Chart B

But putting it another way, they performed worse against teams that didn’t run well because running the ball was unnecessary to succeed against the Falcons. A.J. Terrell took a step forward in year two, but may have benefitted from an easy schedule of opposing #1 wide receivers. The Falcons only faced two top-10 receivers on the year (Deebo Samuel and Stefon Diggs). Granted, both players had a subpar game against Atlanta, so perhaps Terrell deserves some credit.

But it’s also easier to perform well against #1 wide receivers when the other team has so many other good options to go to. The Falcons played bad defense against both the Bills and 49ers so it didn’t matter that Diggs and Samuel were not huge factors in those games. They didn’t need to be. It reminds me of James Bradberry’s performance for the Giants in 2020, which was solid in part because offenses just spread the ball around against the Giants and Bradberry looked good for doing his job well. Cornerback is also a high-variance position, so there’s a good chance we see some drop-off from Terrell in 2022, especially if the rest of the defense plays as poorly as it did.

It’s tough to fix a broken pass rush all at once. They spent their early draft capital on a wide receiver but nabbed Ebiketie in round two, who many consider a strong prospect. The hope is that Ebiketie can help take some pressure off Grady Jarrett. But they lost Foye Oluakon, the NFL’s leading tackler in 2021. Long term, they are headed in the right direction by prioritizing pass rush but may not be as strong against the run. This is a complete rebuild and they will need a lot of help, particularly getting to the quarterback. My guess is they are at least a year away from fielding a competitive defense.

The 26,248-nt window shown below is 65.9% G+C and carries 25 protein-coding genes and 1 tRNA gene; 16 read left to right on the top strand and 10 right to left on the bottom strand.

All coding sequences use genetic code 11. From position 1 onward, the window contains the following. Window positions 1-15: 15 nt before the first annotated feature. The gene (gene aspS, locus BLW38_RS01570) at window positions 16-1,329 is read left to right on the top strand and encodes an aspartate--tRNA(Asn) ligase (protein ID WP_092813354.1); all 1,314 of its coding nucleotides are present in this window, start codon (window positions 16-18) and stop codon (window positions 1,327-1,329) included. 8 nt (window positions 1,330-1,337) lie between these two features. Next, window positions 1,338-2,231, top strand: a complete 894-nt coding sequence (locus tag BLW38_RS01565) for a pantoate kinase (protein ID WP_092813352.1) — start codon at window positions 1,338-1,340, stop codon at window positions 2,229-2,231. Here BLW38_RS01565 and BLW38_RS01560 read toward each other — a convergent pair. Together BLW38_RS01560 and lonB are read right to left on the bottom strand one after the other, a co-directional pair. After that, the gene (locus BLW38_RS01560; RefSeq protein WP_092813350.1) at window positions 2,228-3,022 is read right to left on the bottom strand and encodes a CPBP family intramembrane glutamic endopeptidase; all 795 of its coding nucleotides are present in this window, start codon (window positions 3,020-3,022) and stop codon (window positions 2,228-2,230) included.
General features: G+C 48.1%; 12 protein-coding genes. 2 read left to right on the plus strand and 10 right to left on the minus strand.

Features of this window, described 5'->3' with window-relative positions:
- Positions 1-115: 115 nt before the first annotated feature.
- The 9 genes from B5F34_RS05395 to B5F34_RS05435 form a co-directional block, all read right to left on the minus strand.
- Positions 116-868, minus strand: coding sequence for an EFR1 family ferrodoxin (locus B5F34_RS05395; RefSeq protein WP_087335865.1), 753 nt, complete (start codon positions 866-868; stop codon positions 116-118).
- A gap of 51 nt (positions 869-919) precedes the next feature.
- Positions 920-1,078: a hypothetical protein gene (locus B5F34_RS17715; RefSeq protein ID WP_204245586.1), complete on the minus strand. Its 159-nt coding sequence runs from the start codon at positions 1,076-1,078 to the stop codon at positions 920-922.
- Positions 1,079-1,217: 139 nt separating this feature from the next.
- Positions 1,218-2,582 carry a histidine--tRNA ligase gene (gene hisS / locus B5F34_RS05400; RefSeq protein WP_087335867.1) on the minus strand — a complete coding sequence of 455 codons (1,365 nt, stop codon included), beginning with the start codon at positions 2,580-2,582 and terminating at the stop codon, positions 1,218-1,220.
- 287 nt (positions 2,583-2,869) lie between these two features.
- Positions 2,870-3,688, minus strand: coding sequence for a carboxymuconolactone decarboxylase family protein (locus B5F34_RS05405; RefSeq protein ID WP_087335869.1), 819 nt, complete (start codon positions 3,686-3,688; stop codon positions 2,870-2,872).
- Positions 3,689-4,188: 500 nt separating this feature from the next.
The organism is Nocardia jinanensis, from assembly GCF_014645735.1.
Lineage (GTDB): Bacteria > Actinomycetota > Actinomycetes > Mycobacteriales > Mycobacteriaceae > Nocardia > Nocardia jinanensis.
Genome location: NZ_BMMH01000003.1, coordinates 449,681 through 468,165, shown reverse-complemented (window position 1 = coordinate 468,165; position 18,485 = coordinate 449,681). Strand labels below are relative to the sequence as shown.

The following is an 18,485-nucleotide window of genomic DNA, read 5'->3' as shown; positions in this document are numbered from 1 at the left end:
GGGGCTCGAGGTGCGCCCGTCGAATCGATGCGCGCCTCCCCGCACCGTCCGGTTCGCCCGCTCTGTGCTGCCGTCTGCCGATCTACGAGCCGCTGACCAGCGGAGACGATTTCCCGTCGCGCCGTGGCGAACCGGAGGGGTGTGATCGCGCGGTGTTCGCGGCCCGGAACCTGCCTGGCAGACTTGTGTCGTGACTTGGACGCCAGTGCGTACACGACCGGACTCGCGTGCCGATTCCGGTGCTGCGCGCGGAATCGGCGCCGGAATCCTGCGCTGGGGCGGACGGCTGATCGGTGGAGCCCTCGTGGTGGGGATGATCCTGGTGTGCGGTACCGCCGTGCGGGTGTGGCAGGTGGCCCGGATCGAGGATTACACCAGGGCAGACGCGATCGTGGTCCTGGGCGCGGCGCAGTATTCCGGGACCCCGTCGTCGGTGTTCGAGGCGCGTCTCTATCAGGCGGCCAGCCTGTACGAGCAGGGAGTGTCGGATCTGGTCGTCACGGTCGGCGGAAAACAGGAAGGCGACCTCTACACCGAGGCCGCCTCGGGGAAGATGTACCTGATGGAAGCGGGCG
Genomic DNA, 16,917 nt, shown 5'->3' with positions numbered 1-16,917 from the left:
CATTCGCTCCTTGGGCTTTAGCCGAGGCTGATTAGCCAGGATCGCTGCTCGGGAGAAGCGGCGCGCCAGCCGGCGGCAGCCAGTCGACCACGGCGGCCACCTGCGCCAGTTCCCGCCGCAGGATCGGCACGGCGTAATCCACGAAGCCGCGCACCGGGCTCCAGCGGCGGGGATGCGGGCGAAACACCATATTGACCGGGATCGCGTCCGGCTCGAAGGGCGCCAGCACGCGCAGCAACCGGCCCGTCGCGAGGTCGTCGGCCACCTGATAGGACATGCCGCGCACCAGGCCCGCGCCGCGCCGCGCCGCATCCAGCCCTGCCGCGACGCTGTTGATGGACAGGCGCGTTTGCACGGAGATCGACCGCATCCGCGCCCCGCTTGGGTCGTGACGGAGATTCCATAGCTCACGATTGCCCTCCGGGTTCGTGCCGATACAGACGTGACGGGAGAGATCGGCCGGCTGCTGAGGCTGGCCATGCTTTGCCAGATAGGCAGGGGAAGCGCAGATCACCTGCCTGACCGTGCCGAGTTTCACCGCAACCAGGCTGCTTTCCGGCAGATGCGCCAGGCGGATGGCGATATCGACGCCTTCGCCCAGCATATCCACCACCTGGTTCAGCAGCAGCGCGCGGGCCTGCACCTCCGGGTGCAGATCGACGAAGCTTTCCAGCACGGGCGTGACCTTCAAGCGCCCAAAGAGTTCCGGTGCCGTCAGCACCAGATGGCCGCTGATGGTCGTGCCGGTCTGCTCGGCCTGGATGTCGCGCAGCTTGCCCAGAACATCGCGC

Key Takeaways

When to bet on the Falcons: I’m likely avoiding the Falcons early. In general I don’t like betting into uncertainty and we don’t really know what this team will look like in 2021. But I’m definitely not looking to back them, as I think they could be one of the worst teams in the NFL. But with lots of young talent, they could be valuable later in the season once expectations hit rock bottom.

When to fade the Falcons: If the market prices in optimism that Mariota will succeed, Drake London will have an immediate impact, and Kyle Pitts will realize his potential, there could be value fading the Falcons. Sometimes winning early is about fading a bad team until the market catches up, and that is on the table for this team.

Evaluating the offseason so far: Moving on from the Matt Ryan era could lead to some growing pains. Fans hope Mariota is more than a stopgap option, but I think he only gets one year as the starter. They are eating Ryan’s cap space and rebuilding this year. With talented young players in key positions (WR, CB, Edge), they are going about it the right way.